UK: GPs And Conflicts Of Interest

Last Updated: 29 April 2013
Article by David Reissner

The NHS re-organisation and the responsibilities given to GP-dominated Clinical Commissioning Groups (CCGs) have thrown a spotlight onto the commercial interests of GPs and have attracted comment from the national press about how those commercial interests can be reconciled with the role of CCGs.

Under the NHS reforms, CCGs now have responsibility for commissioning healthcare services to meet the reasonable needs of the persons for whom they are responsible. Each CCG must have a governing body which has put in place governance arrangements, including publicly accessible registers to ensure conflicts and potential conflicts of interest are declared, and that conflicts are managed in such a way to ensure that they do not affect the integrity of the CCG's decision making processes. Research1 indicates that 426 (36%) of the 1179 GPs in executive positions on CCGs have a financial interest in a for-profit provider outside their own general practice. These interests range from senior directorships in local businesses set up to provide services such as diagnostics, minor surgery, out of hours services and pharmacies, as well as shareholdings in large private sector health companies that provide care in conjunction with local doctors. The Sunday Times2 has sensationalised this under the headline "GPs' private firms grab NHS cash", referring to examples such as a CCG chairman curbing his own involvement in a company that has been commissioned to help obese patients, while his wife remains a shareholder.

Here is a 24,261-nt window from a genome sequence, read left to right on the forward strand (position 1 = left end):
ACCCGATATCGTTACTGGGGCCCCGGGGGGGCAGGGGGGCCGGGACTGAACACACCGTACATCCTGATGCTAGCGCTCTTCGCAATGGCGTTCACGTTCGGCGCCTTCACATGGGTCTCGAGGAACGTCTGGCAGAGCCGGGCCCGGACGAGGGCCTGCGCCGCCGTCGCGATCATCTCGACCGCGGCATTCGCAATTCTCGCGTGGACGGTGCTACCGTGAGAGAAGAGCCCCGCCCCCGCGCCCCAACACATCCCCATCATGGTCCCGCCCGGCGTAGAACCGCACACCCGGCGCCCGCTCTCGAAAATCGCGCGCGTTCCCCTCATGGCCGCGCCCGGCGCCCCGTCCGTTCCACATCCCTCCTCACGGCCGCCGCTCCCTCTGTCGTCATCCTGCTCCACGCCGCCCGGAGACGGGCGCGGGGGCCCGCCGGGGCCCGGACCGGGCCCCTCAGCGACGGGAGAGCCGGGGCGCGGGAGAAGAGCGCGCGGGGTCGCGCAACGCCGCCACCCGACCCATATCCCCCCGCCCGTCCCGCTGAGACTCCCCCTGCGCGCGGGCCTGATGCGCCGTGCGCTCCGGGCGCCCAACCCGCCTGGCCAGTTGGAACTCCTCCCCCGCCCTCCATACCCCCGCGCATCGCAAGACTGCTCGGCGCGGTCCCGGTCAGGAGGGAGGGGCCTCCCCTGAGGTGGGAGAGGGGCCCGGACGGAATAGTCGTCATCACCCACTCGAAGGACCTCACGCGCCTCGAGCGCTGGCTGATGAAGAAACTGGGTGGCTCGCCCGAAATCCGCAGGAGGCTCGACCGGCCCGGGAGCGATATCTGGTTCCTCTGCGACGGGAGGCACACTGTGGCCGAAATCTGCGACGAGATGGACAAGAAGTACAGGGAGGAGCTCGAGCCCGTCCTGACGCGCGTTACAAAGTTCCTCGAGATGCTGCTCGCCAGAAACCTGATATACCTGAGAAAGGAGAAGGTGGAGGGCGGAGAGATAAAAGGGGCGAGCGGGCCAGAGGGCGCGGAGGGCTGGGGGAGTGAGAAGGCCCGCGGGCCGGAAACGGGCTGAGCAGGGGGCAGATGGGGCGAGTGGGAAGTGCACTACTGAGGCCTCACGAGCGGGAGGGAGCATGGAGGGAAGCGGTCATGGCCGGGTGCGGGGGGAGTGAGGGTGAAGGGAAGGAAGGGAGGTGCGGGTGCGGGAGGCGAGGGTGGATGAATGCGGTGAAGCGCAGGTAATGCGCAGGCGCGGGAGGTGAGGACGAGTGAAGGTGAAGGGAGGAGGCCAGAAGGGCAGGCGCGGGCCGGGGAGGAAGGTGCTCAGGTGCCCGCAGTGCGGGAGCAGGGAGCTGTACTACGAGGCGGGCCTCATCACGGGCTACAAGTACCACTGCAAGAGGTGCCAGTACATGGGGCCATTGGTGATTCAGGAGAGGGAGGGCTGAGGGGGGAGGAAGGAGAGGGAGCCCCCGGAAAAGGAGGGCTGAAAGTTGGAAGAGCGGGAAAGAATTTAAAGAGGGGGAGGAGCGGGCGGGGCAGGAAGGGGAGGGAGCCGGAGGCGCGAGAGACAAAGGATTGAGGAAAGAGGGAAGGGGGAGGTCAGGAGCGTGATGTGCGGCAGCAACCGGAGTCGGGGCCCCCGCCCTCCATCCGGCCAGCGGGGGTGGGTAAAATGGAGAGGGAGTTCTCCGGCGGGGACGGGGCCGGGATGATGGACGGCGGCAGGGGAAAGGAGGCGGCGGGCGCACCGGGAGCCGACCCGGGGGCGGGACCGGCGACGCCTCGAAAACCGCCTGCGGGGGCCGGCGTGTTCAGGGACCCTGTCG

The Department of Health has introduced Regulations to control the potential for problems. The National Health Service (Procurement, Patient Choice and Competition) Regulations 2013 impose legal duties on the NHS Commissioning Board (which is to be known as NHS England) and on CCGs. The Regulations say NHS England and CCGs:

  • must act with a view to securing the needs of people who use the NHS, improving the quality of services and improving efficiency in the provision of services
  • must act in a transparent and proportionate way and treat providers equally and in a non-discriminatory way, including by not treating a provider more favourably than any other providers, in particular on the basis of ownership
  • must not award a contract for health care services where conflicts or potential conflicts of interest arise.